The main water use rule is in the days of the week you are allowed to water and for how long. Customers in the Carlsbad Municipal Water District service area may water three times a week on assigned days according to the street address, and no more than 10 minutes per sprinkler station. Southern parts of Carlsbad are in either the Olivenhain Municipal Water District or the Vallecitos Water District. Their rules are slightly different and available on their websites.
Why do some parts of Carlsbad have different rules?
Water districts are separate government agencies, often with different geographic boundaries. Rules differ according to the needs of each district. The majority of Carlsbad is in the Carlsbad Municipal Water District. All districts work together to coordinate wherever possible to make it easy for the public to know the rules.
I’ve already conserved. Why do I have to do more?
Carlsbad has already done a great job conserving. We are asking everyone to do whatever they can to save even more water. The biggest opportunity for savings is usually in landscaping.
Why is new development allowed when we are in a drought?
At a “Level 2, Drought Alert,” which is our current stage of drought response, the city is focusing on increasing conservation rather than halting all new development. A building moratorium would only be considered under extreme circumstances, given the ripple effect it could have on our economy. Water planners forecast growth based on state and regional projections, including the amount of housing the city is required to provide. This information is included in long term water resource planning. These plans consider projected water savings from strict new conservation measures required of all new development, the continued expansion of water recycling, and ongoing conservation efforts among all residents and businesses in Carlsbad. Under the Carlsbad Municipal Water District’s rules, if a “Level 3, Drought Critical” is declared, no new water meters would be approved, which would limit new building in the city.
What is the city doing to conserve water?
Carlsbad is one of the largest users of recycled water in the region and is about to double that capacity. Using recycled water for irrigation and other non drinking purposes frees up our limited drinking water supply. The city is also removing decorative grass at city facilities and in street medians and replacing with drought tolerant landscaping. The city already has seven artificial turf fields and uses drought tolerant landscaping at city facilities. The city has reduced irrigation at parks that don’t use recycled water, and the city is making sure older buildings have been retrofitted with low water use fixtures. Each month, water district staff call the largest water users to offer assistance in reducing consumption. The city has also launched a water conservation campaign to ensure the public is aware of the rules and resources to help them conserve more.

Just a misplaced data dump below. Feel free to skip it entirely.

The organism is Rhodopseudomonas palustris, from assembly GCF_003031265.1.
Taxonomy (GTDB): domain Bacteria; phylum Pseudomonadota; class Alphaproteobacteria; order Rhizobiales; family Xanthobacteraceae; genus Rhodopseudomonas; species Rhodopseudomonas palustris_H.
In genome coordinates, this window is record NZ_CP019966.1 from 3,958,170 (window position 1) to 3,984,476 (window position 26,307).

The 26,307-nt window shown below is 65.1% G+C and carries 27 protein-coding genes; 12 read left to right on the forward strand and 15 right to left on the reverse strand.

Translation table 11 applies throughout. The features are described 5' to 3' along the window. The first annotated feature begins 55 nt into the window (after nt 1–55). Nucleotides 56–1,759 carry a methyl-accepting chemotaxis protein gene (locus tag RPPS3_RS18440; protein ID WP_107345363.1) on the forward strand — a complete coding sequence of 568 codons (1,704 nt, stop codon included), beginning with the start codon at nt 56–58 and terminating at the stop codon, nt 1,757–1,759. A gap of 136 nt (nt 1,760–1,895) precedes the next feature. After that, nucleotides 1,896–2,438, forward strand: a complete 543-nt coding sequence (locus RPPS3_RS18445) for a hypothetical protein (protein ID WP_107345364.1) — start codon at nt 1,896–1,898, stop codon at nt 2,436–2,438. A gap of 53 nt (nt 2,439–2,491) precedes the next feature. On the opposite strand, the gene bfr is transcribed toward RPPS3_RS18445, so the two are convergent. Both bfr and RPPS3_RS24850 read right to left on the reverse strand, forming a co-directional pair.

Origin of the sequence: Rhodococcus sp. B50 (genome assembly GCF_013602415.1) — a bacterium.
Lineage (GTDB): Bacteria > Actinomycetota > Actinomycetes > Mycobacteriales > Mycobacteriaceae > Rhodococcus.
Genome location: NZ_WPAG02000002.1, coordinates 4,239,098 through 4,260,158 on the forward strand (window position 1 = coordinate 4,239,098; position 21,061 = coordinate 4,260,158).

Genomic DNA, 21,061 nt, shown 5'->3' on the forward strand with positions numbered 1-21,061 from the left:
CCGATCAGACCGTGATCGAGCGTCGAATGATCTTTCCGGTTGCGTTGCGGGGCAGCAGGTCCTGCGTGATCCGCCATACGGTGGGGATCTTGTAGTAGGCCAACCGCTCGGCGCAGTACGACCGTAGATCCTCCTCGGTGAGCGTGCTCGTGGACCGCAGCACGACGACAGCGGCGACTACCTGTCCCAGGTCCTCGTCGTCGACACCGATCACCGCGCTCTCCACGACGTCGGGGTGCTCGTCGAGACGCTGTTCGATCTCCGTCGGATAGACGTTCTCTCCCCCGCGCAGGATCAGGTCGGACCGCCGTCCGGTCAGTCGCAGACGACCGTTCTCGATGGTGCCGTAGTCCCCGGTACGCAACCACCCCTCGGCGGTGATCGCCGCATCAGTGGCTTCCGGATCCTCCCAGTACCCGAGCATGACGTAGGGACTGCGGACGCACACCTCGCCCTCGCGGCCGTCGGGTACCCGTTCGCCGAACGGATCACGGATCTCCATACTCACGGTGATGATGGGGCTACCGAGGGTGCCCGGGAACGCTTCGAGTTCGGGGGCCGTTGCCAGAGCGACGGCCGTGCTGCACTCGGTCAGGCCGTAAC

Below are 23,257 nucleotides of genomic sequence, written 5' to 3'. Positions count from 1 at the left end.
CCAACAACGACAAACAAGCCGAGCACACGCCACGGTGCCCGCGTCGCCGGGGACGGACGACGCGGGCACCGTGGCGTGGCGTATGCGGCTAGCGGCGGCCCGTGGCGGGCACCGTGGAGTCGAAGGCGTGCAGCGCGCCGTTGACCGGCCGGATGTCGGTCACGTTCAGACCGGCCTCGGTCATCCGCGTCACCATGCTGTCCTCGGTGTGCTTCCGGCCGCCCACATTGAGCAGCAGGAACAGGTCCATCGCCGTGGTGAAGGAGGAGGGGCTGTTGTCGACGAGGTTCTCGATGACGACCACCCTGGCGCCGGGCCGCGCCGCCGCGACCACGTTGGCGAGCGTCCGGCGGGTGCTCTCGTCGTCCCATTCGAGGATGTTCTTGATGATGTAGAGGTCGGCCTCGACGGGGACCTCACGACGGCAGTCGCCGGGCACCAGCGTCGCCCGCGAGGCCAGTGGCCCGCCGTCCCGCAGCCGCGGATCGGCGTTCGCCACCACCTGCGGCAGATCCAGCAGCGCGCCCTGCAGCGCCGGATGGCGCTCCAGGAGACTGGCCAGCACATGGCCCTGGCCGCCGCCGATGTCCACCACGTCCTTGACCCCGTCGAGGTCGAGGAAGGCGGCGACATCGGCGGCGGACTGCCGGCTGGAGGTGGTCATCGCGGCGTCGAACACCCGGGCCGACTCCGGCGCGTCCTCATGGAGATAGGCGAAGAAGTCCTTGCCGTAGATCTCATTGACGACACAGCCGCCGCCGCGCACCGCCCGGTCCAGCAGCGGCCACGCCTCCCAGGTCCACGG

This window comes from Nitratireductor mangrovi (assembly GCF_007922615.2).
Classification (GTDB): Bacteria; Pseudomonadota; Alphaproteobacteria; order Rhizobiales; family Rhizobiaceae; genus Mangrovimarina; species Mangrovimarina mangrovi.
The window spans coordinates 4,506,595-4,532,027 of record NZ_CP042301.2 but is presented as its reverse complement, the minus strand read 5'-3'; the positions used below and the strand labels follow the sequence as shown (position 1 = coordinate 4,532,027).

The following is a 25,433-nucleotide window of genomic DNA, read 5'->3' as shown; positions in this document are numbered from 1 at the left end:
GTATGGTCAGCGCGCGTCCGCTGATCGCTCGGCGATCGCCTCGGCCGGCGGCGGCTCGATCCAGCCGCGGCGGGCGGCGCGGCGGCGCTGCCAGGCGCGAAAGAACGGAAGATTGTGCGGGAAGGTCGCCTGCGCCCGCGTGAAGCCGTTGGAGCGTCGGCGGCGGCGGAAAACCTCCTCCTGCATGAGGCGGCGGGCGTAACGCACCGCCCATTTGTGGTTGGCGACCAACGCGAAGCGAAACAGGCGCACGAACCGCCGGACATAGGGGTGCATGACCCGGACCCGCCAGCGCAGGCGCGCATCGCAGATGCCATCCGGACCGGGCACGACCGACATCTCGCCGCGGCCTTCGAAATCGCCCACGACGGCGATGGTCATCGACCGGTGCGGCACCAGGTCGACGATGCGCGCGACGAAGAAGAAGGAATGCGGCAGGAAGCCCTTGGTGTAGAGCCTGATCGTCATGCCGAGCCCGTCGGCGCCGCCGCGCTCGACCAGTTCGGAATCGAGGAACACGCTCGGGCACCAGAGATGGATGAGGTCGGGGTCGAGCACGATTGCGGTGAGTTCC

Why is the city still operating the splash pads at Alga Norte Aquatic Center?
Because the water is recirculated, the splash pads comply with current water rules.
Why didn’t the city turn off the fountain in the Village like it did during the last drought?
Fountains that use recirculated water are allowed under current rules. During the last drought when the fountain was shut off, it required costly repairs to get it operational again.
Why is the city continuing to water grass at parks?
About half of the city’s parks use recycled water, which is not subject to drought restrictions. We have reduced watering at other parks, but will try to keep the grass alive. Since we are encouraging residents to get rid of their lawns, having a place to gather and enjoy sports and other park activities is a public service we feel is important to maintaining our community’s health and quality of life.
Why isn’t the city turning off the showers at the beach like some other cities?
At this time, we feel the benefit of having showers available is justified by the amount of water used.
Since the desalination plant has started operations, do we still need to worry about conservation?
Yes. The desalination plant will provide between 7 to 10 percent of the region’s water supply, but conservation still needs to be a way of life in our desert climate.
Can the desalination plant be expanded?
There are no plans to expand the plant now. It could be expanded in the future if needed.
I heard that the San Diego region has enough water for now. Why are we being required to conserve?
We live in a desert climate, so water conservation will always be a way of life.
Should businesses be worried about not having enough water?
Many businesses are located in areas with access to recycled water, which can be used for landscape irrigation and certain industrial processes. Carlsbad is currently doubling the capacity of its recycled water plant, which will provide added water reliability for businesses in the future.
Will water rates go up because of the drought?
Water rates are set according to the actual cost to provide water service. The water district conducts a “cost of service” study to determine this. Other factors influencing water rates are infrastructure needs and the cost to buy imported water, which is the biggest expense in your water bill.
How is the water district enforcing the rules?
The water district has the power to impose fines, but awareness and education are the first steps.
What are the fines for not complying with water use rules?
The district has the authority to impose fines up to $500 a day.
How can residents report water waste?
To report water waste in the CMWD service area, call 760-438-2722 or email firstname.lastname@example.org. Report any observed over-watering, sprinkler overspray or other violations with as much detail as possible, including street address and time of day.